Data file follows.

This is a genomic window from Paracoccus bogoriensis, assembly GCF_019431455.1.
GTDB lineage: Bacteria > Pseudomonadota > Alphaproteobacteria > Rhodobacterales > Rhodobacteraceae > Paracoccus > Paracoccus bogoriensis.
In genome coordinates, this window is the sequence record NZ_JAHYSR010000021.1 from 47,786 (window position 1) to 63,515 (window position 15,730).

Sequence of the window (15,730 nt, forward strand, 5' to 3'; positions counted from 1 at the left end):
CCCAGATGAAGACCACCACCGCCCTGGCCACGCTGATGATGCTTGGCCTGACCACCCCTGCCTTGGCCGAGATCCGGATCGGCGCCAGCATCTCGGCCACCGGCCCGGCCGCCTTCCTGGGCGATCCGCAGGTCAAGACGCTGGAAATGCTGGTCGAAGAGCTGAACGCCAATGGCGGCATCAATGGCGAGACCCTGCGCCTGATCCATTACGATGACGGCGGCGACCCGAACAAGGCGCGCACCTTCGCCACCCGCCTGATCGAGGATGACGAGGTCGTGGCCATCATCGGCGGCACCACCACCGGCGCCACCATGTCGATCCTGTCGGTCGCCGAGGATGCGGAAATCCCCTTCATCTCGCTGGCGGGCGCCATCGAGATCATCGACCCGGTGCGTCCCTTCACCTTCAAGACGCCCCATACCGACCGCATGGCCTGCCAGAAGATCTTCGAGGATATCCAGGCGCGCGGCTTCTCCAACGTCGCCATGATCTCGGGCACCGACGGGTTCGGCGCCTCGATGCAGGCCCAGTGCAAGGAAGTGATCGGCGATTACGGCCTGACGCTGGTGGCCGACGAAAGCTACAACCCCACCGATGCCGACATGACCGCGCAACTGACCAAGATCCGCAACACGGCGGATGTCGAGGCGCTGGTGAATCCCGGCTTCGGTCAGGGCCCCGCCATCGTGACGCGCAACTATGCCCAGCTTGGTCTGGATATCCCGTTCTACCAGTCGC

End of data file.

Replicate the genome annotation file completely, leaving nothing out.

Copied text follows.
This is a genomic window from Paracoccus bogoriensis, assembly GCF_019431455.1.
GTDB lineage: Bacteria > Pseudomonadota > Alphaproteobacteria > Rhodobacterales > Rhodobacteraceae > Paracoccus > Paracoccus bogoriensis.
In genome coordinates, this window is the sequence record NZ_JAHYSR010000021.1 from 47,786 (window position 1) to 63,515 (window position 15,730).

Sequence of the window (15,730 nt, forward strand, 5' to 3'; positions counted from 1 at the left end):
CCCAGATGAAGACCACCACCGCCCTGGCCACGCTGATGATGCTTGGCCTGACCACCCCTGCCTTGGCCGAGATCCGGATCGGCGCCAGCATCTCGGCCACCGGCCCGGCCGCCTTCCTGGGCGATCCGCAGGTCAAGACGCTGGAAATGCTGGTCGAAGAGCTGAACGCCAATGGCGGCATCAATGGCGAGACCCTGCGCCTGATCCATTACGATGACGGCGGCGACCCGAACAAGGCGCGCACCTTCGCCACCCGCCTGATCGAGGATGACGAGGTCGTGGCCATCATCGGCGGCACCACCACCGGCGCCACCATGTCGATCCTGTCGGTCGCCGAGGATGCGGAAATCCCCTTCATCTCGCTGGCGGGCGCCATCGAGATCATCGACCCGGTGCGTCCCTTCACCTTCAAGACGCCCCATACCGACCGCATGGCCTGCCAGAAGATCTTCGAGGATATCCAGGCGCGCGGCTTCTCCAACGTCGCCATGATCTCGGGCACCGACGGGTTCGGCGCCTCGATGCAGGCCCAGTGCAAGGAAGTGATCGGCGATTACGGCCTGACGCTGGTGGCCGACGAAAGCTACAACCCCACCGATGCCGACATGACCGCGCAACTGACCAAGATCCGCAACACGGCGGATGTCGAGGCGCTGGTGAATCCCGGCTTCGGTCAGGGCCCCGCCATCGTGACGCGCAACTATGCCCAGCTTGGTCTGGATATCCCGTTCTACCAGTCGC